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An atomic finite element model for biodegradable polymers. Part 2. A model for change in Young's modulus due to polymer chain scission

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journal contribution
posted on 2016-05-05, 11:28 authored by Andrew Gleadall, Jingzhe Pan, Marc-Anton Kruft
Atomic simulations were undertaken to analyse the effect of polymer chain scission on amorphous poly(lactide) during degradation. Many experimental studies have analysed mechanical properties degradation but relatively few computation studies have been conducted. Such studies are valuable for supporting the design of bioresorbable medical devices. Hence in this paper, an Effective Cavity Theory for the degradation of Young's modulus was developed. Atomic simulations indicated that a volume of reduced-stiffness polymer may exist around chain scissions. In the Effective Cavity Theory, each chain scission is considered to instantiate an effective cavity. Finite Element Analysis simulations were conducted to model the effect of the cavities on Young's modulus. Since polymer crystallinity affects mechanical properties, the effect of increases in crystallinity during degradation on Young's modulus is also considered. To demonstrate the ability of the Effective Cavity Theory, it was fitted to several sets of experimental data for Young's modulus in the literature.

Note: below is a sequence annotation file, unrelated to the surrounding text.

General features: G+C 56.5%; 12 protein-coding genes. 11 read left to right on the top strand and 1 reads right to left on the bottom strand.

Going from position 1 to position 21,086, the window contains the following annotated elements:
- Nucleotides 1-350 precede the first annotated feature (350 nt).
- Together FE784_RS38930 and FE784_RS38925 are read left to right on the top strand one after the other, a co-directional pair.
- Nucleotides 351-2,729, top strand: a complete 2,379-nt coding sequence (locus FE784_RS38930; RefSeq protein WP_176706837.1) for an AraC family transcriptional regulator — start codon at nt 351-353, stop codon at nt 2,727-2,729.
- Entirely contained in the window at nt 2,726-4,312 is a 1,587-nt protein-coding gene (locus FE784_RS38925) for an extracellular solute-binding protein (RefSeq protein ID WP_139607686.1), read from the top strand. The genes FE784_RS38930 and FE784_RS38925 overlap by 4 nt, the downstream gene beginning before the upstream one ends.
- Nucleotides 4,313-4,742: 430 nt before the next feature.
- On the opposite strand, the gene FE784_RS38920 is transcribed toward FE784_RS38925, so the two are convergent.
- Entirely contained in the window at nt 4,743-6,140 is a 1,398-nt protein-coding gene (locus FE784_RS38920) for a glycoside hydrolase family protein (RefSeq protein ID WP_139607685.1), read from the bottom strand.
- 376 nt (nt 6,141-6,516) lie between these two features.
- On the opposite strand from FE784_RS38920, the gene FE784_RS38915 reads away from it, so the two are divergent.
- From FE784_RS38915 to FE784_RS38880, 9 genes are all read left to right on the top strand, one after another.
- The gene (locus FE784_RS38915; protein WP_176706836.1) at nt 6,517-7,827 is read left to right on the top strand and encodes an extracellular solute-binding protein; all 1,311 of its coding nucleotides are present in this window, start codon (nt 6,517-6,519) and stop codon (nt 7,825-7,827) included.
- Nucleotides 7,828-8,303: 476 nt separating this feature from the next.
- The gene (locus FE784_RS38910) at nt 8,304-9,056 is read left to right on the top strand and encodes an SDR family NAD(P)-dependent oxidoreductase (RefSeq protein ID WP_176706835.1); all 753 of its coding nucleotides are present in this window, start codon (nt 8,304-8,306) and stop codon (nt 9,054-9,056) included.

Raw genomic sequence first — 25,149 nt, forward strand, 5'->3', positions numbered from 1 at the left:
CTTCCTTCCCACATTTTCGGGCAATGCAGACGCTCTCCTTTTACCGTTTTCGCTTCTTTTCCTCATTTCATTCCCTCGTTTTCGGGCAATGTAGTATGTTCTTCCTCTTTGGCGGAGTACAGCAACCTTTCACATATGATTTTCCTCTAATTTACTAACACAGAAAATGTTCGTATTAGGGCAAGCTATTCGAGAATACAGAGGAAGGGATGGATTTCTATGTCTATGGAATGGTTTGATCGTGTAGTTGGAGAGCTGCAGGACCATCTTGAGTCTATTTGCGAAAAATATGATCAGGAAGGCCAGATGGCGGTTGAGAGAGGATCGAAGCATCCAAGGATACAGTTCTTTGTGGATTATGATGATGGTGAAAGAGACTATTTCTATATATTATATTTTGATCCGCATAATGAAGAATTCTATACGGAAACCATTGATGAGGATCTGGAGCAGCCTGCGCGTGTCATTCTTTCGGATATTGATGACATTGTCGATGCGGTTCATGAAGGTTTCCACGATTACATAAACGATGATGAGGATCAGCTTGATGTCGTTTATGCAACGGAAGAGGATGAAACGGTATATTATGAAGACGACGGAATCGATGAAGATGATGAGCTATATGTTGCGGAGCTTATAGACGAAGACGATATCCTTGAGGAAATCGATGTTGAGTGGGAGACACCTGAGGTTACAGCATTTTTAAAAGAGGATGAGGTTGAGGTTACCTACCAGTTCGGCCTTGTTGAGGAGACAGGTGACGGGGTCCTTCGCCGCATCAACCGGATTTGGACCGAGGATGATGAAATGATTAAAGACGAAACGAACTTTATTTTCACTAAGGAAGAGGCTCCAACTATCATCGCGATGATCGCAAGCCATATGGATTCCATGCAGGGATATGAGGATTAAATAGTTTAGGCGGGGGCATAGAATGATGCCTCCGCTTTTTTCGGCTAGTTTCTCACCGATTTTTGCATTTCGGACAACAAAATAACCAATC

Funding

Andrew Gleadall acknowledges an EPSRC PhD studentship and a partial PhD studentship from the University of Leicester.

History

Citation

Journal of the Mechanical Behavior of Biomedical Materials, 2015, 51, pp. 237–247

Author affiliation

/Organisation/COLLEGE OF SCIENCE AND ENGINEERING/Department of Engineering

Version

  • AM (Accepted Manuscript)

Published in

Journal of the Mechanical Behavior of Biomedical Materials

Publisher

Elsevier

issn

1751-6161

eissn

1878-0180

Acceptance date

2015-07-15

Copyright date

2015

Available date

2017-07-31

Publisher version

http://www.sciencedirect.com/science/article/pii/S1751616115002519

Notes

The file associated with this record is under a 24-month embargo from publication in accordance with the publisher's self-archiving policy. The full text may be available through the publisher links provided above.

Language

en

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